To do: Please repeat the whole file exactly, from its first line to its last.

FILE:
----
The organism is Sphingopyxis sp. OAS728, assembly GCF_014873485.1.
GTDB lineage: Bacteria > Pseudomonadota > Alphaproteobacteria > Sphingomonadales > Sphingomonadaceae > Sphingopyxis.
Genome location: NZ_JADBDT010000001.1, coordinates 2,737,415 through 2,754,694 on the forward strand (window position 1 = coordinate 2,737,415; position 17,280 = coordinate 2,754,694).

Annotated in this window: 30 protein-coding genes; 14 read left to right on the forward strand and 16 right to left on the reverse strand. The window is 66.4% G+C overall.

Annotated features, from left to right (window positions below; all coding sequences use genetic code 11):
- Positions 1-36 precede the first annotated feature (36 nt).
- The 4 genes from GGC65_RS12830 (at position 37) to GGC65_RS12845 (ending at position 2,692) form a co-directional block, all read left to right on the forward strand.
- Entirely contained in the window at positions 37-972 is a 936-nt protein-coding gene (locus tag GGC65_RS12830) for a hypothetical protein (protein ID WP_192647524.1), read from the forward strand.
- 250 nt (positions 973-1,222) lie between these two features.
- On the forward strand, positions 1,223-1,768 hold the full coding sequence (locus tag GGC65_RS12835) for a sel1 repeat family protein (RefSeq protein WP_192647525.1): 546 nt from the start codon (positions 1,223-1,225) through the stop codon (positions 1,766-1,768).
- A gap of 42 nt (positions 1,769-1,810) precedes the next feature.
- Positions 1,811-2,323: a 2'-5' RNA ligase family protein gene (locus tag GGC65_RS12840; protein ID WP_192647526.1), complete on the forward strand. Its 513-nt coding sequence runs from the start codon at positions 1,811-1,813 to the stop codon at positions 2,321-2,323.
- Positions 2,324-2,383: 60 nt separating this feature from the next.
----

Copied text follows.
The organism is Sphingopyxis sp. OAS728, assembly GCF_014873485.1.
GTDB lineage: Bacteria > Pseudomonadota > Alphaproteobacteria > Sphingomonadales > Sphingomonadaceae > Sphingopyxis.
Genome location: NZ_JADBDT010000001.1, coordinates 2,737,415 through 2,754,694 on the forward strand (window position 1 = coordinate 2,737,415; position 17,280 = coordinate 2,754,694).

Annotated in this window: 30 protein-coding genes; 14 read left to right on the forward strand and 16 right to left on the reverse strand. The window is 66.4% G+C overall.

Annotated features, from left to right (window positions below; all coding sequences use genetic code 11):
- Positions 1-36 precede the first annotated feature (36 nt).
- The 4 genes from GGC65_RS12830 (at position 37) to GGC65_RS12845 (ending at position 2,692) form a co-directional block, all read left to right on the forward strand.
- Entirely contained in the window at positions 37-972 is a 936-nt protein-coding gene (locus tag GGC65_RS12830) for a hypothetical protein (protein ID WP_192647524.1), read from the forward strand.
- 250 nt (positions 973-1,222) lie between these two features.
- On the forward strand, positions 1,223-1,768 hold the full coding sequence (locus tag GGC65_RS12835) for a sel1 repeat family protein (RefSeq protein WP_192647525.1): 546 nt from the start codon (positions 1,223-1,225) through the stop codon (positions 1,766-1,768).
- A gap of 42 nt (positions 1,769-1,810) precedes the next feature.
- Positions 1,811-2,323: a 2'-5' RNA ligase family protein gene (locus tag GGC65_RS12840; protein ID WP_192647526.1), complete on the forward strand. Its 513-nt coding sequence runs from the start codon at positions 1,811-1,813 to the stop codon at positions 2,321-2,323.
- Positions 2,324-2,383: 60 nt separating this feature from the next.